Posted on June 22, 2017

Al Shaqab Racing’s Qemah won the Group Two Duke of Cambridge Stakes to record her second win in as many visits, having won the Group One Coronation Stakes last year.

Jean Claude Rouget’s smart filly was very relaxed and waited amongst the group of horses that cantered along the inside rail. Once she got an opening, the filly took the advantage 200m from the post. She then resisted the attacks from Aljazzi on her outside, and Smart Call and Usherette on the inside and held on well to succeed by three quarters of a length. Aljazzi was runner-up ahead of Usherette, who finished very well after not finding an opening.

Qemah’s jockey, Frenchman Gregory Benoist, said, “She won nicely here last year. Last time at Lingfield, she wasn’t very exciting but today the fast ground, the pace of the race helped her, and she was in a good day. She was ready for this race and we are very happy to have won twice at Royal Ascot. Last time it was soft ground here, but she’s raced on good ground in France, she can go anywhere.” Trainer Rouget too was elated. “The lad at home, Jerome, had been doing strong work with her every day and he had been very happy that it was not the same filly that ran at Lingfield; there had been a big change. I hope now she’s in a good place for the rest of the season. After that we’ll go to Deauville for the Prix Rothschild.” Qemah had won the Prix Rothschild (Gr1) in last year. In the Prince of Wales’ Stakes, Highland Reel delivered Irish training great Aiden O’Brien his 300th Group One winner over flat and jumps.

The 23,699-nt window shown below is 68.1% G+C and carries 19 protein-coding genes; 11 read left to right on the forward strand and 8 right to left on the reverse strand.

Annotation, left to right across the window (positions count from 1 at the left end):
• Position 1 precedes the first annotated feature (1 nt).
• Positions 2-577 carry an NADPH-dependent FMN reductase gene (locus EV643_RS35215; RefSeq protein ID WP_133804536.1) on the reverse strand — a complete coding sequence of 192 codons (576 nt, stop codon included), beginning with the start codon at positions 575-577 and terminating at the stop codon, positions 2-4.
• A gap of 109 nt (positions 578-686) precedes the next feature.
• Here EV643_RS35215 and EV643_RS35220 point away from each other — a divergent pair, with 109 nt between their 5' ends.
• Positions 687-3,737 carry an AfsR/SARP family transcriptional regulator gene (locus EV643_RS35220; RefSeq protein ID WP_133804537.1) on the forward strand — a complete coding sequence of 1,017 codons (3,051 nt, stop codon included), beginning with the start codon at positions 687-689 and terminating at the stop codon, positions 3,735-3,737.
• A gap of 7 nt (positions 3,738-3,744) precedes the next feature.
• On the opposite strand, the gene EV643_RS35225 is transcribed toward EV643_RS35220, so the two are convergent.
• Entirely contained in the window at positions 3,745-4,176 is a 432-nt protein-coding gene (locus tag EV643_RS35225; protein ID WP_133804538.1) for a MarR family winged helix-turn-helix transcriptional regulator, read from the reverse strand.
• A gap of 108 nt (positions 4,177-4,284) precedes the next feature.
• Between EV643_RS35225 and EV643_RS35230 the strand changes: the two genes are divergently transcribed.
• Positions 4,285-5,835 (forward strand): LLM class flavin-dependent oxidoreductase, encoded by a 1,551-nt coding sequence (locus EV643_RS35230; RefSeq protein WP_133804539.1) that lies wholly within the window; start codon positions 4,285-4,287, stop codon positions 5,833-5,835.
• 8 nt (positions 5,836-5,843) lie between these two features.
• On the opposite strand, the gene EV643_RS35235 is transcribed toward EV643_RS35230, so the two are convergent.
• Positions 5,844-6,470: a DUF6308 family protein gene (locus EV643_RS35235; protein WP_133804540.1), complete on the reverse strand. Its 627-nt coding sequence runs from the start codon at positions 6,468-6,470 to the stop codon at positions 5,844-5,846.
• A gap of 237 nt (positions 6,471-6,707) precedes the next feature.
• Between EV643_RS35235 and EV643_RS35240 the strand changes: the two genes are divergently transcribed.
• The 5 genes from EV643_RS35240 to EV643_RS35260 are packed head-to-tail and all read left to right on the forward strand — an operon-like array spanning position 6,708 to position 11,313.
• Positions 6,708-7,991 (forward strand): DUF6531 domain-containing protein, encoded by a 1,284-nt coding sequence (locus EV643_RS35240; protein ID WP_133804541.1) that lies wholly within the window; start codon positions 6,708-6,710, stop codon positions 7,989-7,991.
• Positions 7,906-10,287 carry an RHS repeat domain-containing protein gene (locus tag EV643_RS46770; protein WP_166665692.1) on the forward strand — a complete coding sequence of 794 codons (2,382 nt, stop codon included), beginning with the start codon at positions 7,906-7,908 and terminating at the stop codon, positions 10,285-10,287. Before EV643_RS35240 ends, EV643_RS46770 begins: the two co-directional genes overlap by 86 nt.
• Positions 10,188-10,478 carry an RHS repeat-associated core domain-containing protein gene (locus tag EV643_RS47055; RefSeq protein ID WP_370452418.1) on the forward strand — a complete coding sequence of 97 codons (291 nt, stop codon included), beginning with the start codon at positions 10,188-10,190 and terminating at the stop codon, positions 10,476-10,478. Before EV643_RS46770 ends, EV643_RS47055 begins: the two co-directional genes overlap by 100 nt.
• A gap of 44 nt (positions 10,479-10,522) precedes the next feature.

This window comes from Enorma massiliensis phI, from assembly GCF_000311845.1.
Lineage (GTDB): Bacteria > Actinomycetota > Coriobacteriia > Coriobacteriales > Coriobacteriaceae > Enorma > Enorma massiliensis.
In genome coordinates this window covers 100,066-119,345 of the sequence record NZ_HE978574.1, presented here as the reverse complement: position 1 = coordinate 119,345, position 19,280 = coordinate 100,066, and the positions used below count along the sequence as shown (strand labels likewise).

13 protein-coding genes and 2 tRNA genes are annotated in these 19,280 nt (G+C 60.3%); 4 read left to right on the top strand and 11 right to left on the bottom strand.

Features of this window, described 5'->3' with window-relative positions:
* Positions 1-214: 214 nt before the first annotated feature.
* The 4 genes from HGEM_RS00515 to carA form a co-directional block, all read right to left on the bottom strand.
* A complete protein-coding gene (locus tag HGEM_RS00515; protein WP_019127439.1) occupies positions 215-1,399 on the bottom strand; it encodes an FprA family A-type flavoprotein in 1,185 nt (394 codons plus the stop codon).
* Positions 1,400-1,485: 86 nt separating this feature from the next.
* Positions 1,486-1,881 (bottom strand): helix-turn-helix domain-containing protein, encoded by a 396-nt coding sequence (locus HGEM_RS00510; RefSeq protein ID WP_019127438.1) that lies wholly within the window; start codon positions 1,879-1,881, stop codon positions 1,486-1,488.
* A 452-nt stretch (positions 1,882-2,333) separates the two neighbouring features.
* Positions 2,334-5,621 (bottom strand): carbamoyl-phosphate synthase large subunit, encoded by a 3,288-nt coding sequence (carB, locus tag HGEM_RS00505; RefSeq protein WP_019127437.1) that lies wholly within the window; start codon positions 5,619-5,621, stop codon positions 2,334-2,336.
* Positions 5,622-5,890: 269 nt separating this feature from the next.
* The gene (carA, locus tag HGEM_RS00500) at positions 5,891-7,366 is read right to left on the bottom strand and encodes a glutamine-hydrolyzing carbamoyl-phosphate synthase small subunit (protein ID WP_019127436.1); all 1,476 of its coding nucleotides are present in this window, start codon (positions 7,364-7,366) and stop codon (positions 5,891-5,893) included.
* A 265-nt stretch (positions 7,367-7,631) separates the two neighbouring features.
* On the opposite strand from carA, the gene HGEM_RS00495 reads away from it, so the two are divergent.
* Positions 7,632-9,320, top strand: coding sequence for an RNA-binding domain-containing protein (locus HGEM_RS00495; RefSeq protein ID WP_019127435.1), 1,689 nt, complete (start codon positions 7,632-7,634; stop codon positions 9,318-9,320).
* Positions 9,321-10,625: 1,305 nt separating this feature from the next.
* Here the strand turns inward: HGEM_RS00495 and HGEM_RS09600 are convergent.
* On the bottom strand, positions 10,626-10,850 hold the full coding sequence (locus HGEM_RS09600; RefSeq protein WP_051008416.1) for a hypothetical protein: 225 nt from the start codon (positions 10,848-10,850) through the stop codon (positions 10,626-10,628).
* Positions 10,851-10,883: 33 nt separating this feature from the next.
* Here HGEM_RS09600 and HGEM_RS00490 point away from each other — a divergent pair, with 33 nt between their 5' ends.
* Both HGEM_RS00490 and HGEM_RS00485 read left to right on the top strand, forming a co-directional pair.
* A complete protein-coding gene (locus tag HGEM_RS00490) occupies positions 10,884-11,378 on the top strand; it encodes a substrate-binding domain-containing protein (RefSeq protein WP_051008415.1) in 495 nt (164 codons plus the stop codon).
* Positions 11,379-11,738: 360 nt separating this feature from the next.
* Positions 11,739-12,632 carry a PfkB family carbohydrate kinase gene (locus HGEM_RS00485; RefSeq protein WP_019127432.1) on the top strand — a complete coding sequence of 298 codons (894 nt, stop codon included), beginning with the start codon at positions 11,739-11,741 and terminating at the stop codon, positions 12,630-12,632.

Al Shaqab’s Qemah wins 2 [].jpg

Highland Reel, winning his second Group One race inside a month, also brought relief to the 47-year-old trainer after his hotly-fancied Churchill had failed to fire and finished only fourth in Tuesday’s feature, the St James’s Palace Stakes. O’Brien hailed Highland Reel as ‘unbelievably courageous’. “If it comes anywhere near courage, then he will be there fighting,” said O’Brien. “He has danced every dance. I’m not sure we have ever had a horse with the constitution he has.” O’Brien was typically humble about his own landmark of 300 Group and Grade One wins. “I’m just a small part in a massive team,” he said. “It’s a huge chain of people involved and I feel privileged to be part of it.”